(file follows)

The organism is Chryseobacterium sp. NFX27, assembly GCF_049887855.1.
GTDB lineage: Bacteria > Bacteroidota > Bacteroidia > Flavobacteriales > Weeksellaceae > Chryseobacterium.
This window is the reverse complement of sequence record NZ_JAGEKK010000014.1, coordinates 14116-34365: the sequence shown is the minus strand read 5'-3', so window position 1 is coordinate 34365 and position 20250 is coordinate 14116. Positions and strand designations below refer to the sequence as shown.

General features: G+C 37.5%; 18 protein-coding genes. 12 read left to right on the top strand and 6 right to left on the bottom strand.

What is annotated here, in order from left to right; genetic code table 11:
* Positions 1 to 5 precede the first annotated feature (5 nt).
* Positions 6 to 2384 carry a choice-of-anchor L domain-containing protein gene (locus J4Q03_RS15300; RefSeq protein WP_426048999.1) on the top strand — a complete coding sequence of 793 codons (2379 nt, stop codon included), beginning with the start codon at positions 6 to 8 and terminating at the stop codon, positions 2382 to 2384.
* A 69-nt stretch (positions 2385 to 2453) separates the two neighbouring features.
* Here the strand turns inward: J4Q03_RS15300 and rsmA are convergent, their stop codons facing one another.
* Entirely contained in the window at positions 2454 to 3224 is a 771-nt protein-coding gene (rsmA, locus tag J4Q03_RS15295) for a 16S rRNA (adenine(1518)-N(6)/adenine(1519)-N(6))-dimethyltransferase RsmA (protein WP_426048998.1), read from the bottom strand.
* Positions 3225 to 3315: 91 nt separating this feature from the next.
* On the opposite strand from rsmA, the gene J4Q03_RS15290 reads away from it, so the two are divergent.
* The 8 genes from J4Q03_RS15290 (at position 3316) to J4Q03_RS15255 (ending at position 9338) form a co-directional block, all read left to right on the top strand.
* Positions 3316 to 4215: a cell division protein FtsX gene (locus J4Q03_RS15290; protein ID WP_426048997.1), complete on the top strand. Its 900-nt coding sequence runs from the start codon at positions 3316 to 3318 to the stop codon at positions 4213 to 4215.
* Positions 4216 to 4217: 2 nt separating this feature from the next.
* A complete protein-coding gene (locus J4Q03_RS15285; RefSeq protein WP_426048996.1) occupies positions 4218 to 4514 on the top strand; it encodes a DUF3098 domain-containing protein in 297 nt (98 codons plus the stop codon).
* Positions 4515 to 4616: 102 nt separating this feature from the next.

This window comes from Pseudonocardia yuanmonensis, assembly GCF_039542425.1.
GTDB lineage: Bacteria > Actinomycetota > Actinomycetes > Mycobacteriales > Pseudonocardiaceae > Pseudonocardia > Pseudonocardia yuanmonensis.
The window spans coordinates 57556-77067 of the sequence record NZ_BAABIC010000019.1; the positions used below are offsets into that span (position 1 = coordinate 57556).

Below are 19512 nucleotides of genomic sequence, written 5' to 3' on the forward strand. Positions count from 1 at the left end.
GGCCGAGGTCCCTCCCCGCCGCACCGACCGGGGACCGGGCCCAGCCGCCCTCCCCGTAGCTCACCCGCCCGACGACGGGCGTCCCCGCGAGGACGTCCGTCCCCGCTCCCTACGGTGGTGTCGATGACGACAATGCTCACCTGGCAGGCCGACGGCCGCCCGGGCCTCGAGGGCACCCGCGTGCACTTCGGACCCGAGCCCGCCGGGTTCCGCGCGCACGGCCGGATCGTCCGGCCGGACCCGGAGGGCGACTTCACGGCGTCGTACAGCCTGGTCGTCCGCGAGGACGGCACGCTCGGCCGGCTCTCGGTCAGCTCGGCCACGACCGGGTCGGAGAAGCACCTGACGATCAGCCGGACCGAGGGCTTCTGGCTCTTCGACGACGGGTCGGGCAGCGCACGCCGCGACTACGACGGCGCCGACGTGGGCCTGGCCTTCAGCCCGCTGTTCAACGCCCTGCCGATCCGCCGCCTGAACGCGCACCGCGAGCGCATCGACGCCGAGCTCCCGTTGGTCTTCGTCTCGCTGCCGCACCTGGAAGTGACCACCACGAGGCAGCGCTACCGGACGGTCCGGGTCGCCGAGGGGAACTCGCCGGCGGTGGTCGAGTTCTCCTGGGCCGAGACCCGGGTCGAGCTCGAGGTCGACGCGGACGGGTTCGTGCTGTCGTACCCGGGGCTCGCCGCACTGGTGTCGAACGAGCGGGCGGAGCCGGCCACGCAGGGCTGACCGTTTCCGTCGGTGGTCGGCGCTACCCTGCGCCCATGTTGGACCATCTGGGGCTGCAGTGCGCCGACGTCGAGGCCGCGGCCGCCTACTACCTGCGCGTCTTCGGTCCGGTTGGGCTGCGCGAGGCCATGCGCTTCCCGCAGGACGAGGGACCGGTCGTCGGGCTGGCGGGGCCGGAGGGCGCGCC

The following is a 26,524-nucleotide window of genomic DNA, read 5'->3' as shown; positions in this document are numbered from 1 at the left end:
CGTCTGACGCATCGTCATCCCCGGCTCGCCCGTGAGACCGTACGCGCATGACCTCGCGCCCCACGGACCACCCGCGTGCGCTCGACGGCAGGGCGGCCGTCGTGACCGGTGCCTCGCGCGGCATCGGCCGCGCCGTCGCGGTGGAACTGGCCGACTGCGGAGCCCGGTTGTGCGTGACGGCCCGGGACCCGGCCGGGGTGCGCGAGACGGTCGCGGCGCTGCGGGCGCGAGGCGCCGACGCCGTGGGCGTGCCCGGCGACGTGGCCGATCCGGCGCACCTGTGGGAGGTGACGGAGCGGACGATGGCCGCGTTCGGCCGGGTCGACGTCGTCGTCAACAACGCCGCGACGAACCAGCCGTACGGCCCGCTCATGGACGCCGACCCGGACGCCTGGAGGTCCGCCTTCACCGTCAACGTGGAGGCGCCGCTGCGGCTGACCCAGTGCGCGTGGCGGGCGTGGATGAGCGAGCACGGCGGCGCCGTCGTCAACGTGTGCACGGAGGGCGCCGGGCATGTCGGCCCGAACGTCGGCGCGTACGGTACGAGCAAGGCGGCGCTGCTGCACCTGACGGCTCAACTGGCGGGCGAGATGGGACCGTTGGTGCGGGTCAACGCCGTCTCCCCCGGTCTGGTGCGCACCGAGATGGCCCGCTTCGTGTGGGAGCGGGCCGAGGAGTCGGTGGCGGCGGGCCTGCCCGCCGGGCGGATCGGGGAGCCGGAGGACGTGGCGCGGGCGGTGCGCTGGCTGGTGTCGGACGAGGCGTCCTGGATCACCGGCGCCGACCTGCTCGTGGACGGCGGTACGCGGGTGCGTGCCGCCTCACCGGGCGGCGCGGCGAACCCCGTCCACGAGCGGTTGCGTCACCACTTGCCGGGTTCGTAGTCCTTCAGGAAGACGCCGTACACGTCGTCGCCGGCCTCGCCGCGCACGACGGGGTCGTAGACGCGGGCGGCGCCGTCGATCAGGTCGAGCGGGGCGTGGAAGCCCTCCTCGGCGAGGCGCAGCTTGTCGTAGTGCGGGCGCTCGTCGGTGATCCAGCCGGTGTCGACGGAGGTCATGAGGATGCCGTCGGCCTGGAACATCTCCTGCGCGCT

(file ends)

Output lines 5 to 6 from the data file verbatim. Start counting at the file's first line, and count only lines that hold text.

What is annotated here, in order from left to right; genetic code table 11:
* Positions 1 to 5 precede the first annotated feature (5 nt).